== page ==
Hip-Hop Union Joins Fight for Collective Bargaining with Two Week Tour

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Led by G.A.ME, the Hip-Hop Community is Touring for Two Weeks to Raise Their Demands for an Artist Union and an End to the National Attacks on Collective Bargaining Rights. Participants of the Tour will reveal the truth within the music industry relating to P. Diddy, 50Cent, Notorious B.I.G, Interscope Records, BET, the Source and others.

P. Diddy, 50Cent, Jay-Z, Def Jam, RIAA, Wisconsin, Ohio, Music, Industry, Grassroots Artists MovEment, G.A.ME, the Source, Bad Boy, BET

Hip-Hop Community Rallies Behind Unions and Collective Bargaining Rights

The playing field needs to be leveled to make recorded and live music more profitable for the artist and more readily available to the fans

E.I.: Expose the Industry Tour/Hip-Hop Union

The Hip-Hop community is coming together to bring the E.I.: Expose the Industry Tour to several cities to address the attacks on collective bargaining rights and raise its own demand for a Hip-Hop union. Panel discussions will feature music and media insiders, author of Dancing with the Devil: How Puff Burned the Bad Boys of Hip-Hop, former Bad Boy recording artist and P. Diddy's ghostwriter Mark Curry, B.E.T’s former producer of Rap City tha Bassment, creator of Spring Bling and author of B.E.T,DBRAD&ME, “Dbrad" and Kim Osorio, the first female editor-in-chief of the Source and author of Straight from the Source. A press conference will commence the tour at the University of Wisconsin-Milwaukee. G.A.ME artists as well as local performers will provide concerts during each leg of the tour.

April 23 to May 8 artists, activists, and industry insiders will travel to Hartford, CT; Madison, WI; Milwaukee, WI; Newark, NJ; New York, NY; Richmond, VA; Union, NJ; and Washington, DC to call for a Hip-Hop union with collective bargaining rights. Among artists’ concerns are healthcare benefits, unfair production contracts and the terms of recoupment, Payola, radio/video airplay, blaxploitation marketing ploys, “360 deals” and consolidated power of the few music companies.

Three majors still control roughly 70% of all music sales today. “The playing field needs to be leveled to make recorded and live music more profitable for the artist and more readily available to the fans." said Wendy Day of Rap Coalition. On the 2003 “The Kristyle” KRS-One rhymed “it’s supposed to be a $2.00 royalty minimum, a Hip-Hop guild, we got to begin building ‘em.”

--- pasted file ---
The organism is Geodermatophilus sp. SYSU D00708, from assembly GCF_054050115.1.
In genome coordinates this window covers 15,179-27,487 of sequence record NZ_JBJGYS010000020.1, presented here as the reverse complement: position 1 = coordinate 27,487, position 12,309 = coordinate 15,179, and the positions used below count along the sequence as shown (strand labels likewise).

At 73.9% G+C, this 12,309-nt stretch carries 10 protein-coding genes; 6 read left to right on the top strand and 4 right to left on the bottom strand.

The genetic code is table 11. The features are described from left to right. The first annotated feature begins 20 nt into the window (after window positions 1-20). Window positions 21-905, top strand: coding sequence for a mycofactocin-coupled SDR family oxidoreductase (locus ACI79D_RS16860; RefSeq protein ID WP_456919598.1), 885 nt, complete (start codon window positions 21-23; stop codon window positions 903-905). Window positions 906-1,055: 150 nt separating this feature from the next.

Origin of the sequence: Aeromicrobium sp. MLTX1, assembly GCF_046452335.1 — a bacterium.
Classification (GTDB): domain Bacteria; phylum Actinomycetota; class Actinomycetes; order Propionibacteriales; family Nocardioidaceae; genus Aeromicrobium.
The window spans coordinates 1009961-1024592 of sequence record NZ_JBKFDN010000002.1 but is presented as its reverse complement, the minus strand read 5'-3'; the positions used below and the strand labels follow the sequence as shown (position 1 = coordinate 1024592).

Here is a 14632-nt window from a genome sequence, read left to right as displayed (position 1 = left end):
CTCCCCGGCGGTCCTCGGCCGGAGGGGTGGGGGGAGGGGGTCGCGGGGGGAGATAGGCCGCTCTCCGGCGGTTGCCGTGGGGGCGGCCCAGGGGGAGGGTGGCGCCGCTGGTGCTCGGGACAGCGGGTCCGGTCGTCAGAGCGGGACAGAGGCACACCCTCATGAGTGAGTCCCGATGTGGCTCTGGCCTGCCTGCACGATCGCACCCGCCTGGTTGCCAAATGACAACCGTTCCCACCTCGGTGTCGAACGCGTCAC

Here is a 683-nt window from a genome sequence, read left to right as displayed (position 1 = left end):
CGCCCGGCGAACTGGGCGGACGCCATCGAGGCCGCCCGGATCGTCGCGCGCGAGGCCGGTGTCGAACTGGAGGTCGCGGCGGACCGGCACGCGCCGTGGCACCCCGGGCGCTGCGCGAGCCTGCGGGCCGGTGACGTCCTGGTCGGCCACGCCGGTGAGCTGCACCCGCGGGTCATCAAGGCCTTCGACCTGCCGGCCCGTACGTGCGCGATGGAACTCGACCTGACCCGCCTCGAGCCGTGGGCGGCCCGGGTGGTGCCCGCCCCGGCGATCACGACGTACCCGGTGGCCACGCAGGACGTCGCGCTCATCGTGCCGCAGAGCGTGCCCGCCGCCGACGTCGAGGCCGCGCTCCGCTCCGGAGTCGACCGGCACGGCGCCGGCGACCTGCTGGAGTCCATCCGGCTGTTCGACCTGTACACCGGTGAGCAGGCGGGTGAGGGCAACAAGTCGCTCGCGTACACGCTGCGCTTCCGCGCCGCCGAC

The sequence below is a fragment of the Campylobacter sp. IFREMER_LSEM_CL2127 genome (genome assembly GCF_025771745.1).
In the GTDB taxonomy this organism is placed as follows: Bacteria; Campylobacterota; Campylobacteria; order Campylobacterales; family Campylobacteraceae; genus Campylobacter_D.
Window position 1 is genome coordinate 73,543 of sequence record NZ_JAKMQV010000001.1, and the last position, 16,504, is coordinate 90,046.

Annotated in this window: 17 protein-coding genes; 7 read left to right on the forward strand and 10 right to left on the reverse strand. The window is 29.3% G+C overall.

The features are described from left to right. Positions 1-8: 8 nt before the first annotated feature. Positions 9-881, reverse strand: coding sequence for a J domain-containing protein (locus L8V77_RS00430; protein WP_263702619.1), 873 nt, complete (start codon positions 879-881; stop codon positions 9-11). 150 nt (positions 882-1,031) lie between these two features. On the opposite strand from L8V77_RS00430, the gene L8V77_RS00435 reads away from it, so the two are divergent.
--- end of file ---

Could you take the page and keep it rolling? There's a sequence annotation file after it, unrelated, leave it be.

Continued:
The Principal organizer of the tour Grassroots Artists MovEment (G.A.ME), a not-for-profit membership organization in the Bronx, has been working to establish collective bargaining rights for artists since 2001. Other partners of the tour include ACLU-WI, Campaign Against Violence, Emcees 4 P.E.A.C.E, Global Block, Hip Hop Congress, Industry Ears, League of Young Voters, Rebel Diaz Arts Collective, Temple of Hip-Hop, TRUE Skool, Urban Underground, Voces de la Frontera, and Words, Beats & Life.

The E.I.: Expose the Industry tour’s major focus is gaining public and congressional support for future legislation that would grant collective bargaining rights to unionized artists, a legal way of leveling the playing field. However, Tour Organizer and executive director of G.A.ME Omowale Adewale formerly Lawrence James said “People in power don’t volunteer to relinquish their power so easily, so we are turning up the heat.”

About G.A.ME

2001     Grassroots Artists MovEment (G.A.ME) 501c3 not-for-profit membership organization founded in New York to redistribute Hip-Hop's resources back into Black & Latino communities.

2002     G.A.ME begins providing free intellectual property workshops to teach Hip-Hop artists about the importance of legally protecting their artistic work.
G.A.ME commences public meetings towards developing a Hip-Hop Union.

2003    G.A.ME adds “Hip-Hop for HealthCare” initiative
G.A.ME produces “Get in the G.A.ME” compilation feat. dead prez and Immortal Technique
Concert with performances by Common, dead prez, and Saigon

2004    G.A.ME is called to testify at the Congressional Hearings on Universal Healthcare
G.A.ME organizes doctors to provide medical check-ups and prescription medicine to artists
Mr. Cheeks volunteers his performance for “Hip-Hop for HealthCare”

2005    G.A.ME distributes medicine to Lagos, Nigeria for youth and artists

2006    G.A.ME presents “Ladies of Hip-Hop” panel featuring Roxanne Shante, Amanda Diva, and Vice Presidential candidate Rosa Clemente
G.A.ME testifies again at the Congressional Hearings on Universal Healthcare

2007     Follow-up compilation album, “Point G.A.ME” is released

2009     G.A.ME launches Go Green Hip-Hop Tour to address health, conservation, and food justice

2010     G.A.ME enacts a policy to cover transportation and food for all artist members performing for not-     for-profit organizations unable to compensate performers
G.A.ME began offering grants and loans to artists for projects

Other notable artists who have contributed to G.A.ME’s efforts includes Keith Murray, Mr. Cheeks, Boots     from the Coup, RA the Rugged Man, Steele from Smif N Wessun, Heltah Skeltah, Dune of The Last Poets and Wu-Tang’s DJ Mathematics.

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